For the sabayon, we used a similar technique to heat the eggs and sugar, but this time added a mixture of white chocolate, orange juice, and grand marnier, along with the whipping cream, to the egg and sugar mixture. Man was it good...
So as we finished our two dishes, we got to see what everyone else was working on. Watching the groups making the mole was awesome. They got to char peppers, onions, and tomatoes over the grates of the stove, then simmer them with all kinds of herbs, spices, broth, nuts, dried fruit, and dried peppers. The smell was heavenly, and the taste... well let's just say I could have eaten that mole sauce like soup.
We also got to try our hand at making homemade ravioli. It was very therapeutic to send the dough through the pasta maker, fill the ravioli, wet the edges of the ravioli molds, and form the raviolis. Labor intensive, but very therapeutic!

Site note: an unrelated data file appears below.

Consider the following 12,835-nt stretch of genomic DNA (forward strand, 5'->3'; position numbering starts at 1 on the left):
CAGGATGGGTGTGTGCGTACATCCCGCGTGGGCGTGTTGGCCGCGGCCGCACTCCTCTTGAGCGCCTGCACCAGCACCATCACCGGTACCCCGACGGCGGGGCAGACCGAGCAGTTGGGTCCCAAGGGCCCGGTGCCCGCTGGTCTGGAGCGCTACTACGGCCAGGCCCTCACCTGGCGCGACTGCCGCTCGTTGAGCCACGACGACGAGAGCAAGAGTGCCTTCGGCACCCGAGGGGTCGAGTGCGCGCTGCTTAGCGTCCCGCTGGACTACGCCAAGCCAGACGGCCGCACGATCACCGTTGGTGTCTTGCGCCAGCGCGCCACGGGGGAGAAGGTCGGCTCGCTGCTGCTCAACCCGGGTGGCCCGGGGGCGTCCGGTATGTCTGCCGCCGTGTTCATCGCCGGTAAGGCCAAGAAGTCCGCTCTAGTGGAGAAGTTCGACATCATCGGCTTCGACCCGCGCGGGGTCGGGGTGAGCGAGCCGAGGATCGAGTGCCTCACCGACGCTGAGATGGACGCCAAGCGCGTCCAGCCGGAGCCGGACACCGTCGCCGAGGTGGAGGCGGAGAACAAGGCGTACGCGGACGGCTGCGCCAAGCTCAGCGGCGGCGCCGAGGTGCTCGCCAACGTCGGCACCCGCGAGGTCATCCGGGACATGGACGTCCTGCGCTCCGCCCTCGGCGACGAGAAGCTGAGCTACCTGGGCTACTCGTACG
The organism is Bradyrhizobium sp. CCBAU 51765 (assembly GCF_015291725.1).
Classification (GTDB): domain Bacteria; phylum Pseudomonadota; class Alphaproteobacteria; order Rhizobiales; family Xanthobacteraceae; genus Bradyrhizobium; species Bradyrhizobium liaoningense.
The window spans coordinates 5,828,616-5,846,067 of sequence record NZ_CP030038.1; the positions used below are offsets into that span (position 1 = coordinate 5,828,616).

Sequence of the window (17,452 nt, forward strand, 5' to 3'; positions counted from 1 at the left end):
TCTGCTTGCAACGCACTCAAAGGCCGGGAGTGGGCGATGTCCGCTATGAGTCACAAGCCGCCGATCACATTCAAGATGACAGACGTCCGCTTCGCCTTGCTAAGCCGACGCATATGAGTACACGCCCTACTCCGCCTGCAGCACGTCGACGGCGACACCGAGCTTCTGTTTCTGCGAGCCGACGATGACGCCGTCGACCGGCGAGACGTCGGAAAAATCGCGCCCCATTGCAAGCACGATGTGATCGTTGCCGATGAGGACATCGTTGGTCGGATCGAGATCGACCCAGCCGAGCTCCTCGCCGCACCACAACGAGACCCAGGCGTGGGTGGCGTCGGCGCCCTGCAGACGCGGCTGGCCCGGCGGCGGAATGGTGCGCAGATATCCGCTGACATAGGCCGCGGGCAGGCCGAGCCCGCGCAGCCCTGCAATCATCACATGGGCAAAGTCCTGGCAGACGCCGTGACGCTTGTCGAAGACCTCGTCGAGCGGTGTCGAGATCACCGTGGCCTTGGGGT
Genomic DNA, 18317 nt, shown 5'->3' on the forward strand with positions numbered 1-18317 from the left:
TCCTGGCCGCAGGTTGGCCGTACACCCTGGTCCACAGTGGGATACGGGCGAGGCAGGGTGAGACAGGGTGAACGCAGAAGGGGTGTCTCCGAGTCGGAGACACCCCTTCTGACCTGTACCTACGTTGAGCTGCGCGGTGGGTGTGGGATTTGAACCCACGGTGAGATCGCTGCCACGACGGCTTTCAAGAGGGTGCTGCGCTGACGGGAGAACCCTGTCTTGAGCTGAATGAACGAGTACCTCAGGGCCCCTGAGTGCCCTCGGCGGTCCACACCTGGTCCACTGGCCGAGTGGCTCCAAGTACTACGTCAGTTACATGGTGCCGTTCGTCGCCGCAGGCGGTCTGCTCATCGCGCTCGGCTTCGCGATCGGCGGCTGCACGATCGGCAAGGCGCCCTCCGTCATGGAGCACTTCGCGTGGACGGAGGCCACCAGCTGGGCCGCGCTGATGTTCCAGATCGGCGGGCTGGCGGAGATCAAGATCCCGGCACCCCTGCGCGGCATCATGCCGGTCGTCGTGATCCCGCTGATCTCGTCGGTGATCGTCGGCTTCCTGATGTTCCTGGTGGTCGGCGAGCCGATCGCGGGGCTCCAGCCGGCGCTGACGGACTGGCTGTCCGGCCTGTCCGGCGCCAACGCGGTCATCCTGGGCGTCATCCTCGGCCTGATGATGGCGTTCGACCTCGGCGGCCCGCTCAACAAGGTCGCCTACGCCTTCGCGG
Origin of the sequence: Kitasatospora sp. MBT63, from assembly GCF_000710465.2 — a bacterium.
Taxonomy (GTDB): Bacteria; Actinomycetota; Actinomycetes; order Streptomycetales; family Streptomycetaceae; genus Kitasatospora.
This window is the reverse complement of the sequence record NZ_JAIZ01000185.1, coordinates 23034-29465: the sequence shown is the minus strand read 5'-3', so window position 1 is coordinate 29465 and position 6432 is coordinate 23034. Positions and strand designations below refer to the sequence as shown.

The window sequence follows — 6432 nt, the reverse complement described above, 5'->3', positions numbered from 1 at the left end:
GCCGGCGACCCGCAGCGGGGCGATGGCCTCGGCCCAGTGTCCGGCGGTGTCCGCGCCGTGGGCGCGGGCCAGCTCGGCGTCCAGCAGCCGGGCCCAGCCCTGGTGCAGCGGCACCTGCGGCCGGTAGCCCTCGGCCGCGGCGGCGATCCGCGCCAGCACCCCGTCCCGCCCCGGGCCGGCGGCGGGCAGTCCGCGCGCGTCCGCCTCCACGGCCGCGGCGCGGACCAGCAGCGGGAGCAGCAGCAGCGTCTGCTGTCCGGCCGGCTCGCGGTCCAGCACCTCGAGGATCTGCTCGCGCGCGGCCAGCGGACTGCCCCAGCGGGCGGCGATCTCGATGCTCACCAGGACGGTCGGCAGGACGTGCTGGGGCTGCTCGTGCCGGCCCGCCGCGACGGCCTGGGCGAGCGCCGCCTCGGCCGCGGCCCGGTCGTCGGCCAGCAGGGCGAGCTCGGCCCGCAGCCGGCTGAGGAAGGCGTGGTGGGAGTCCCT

|White Chocolate and Macadamia Nut Mousse|
As everyone finished up making their dishes we all helped plate the food buffet style, and then could each get a plate with GENEROUS samples of everything we made that day. Not only was the food amazing, but everyone in the class was very friendly and we enjoyed a relaxing and delicious meal with our new friends! Chef Bob Sferra was an incredibly instructor, helping you with any question you had and making small talk like he's know you for years. The kitchen became such a comfortable and friendly environment with him there to guide all of us. His assistant were invaluable as well, always seeming to be right there when you had a question of needed help with anything.